That’s interesting. Eventually the second order approximation is more accurate than the first order, but not at first. In both cases the relative error hits a local minimum, bounces back up, then slowly decreases.

Does this pattern continue if we move on to a third order approximation. Yes, as illustrated below.

Superasymptotic series

The graphs above suggests that higher order approximations are more accurate, eventually, but we might do better than any particular order by letting the order vary, picking the optimal order for each x. That’s the idea behind superasymptotics. For each x, the superasymptotic series sums up terms in the asymptotic series until the terms start getting larger.

When this approach works, it can produce a series that converges exponentially fast, even though each truncated asymptotic series only converges polynomially fast.

Update: To get an idea how accuracy varies jointly with the argument x and the asymptotic approximation order n, consider the following graph. Note that the horizontal axis is now n, not x. The different curves correspond to different values of x, generally moving down as x increases.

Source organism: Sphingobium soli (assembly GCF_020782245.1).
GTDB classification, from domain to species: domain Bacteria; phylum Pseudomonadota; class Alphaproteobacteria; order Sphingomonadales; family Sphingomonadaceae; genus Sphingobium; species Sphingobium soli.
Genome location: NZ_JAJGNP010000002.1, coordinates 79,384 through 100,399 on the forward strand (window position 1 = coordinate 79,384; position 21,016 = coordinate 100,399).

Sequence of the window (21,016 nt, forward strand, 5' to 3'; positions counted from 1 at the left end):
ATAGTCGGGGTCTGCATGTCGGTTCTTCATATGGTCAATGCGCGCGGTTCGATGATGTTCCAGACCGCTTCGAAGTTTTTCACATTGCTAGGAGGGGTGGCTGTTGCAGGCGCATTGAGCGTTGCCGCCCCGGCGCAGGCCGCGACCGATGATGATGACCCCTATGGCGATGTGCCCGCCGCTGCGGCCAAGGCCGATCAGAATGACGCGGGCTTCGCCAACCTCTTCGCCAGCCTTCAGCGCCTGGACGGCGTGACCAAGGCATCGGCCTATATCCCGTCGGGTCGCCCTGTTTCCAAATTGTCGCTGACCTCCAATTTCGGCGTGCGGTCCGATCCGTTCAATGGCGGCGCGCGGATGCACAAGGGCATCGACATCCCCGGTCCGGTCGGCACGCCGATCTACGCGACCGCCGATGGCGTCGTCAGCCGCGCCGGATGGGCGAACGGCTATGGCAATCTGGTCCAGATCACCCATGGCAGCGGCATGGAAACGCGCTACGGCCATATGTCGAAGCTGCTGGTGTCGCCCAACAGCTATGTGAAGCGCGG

Relative error as a function of asymptotic order

Every curve is non-monotone because for every value of x, increasing the order only helps to a point. Then the error gets worse as the series diverges. But as you can see from the graph, you can do quite well by picking the optimal approximation order for a given x.

Related posts

Liouville-Green approximation

Suppose you have a differential equation of the form

\frac{d^2y}{dx^2} = f(x)y

If the function f(x) is constant, the differential equation is easy to solve in closed form. But when it is not constant, it is very unlikely that closed form solutions exist. But there may be useful closed form approximate solutions.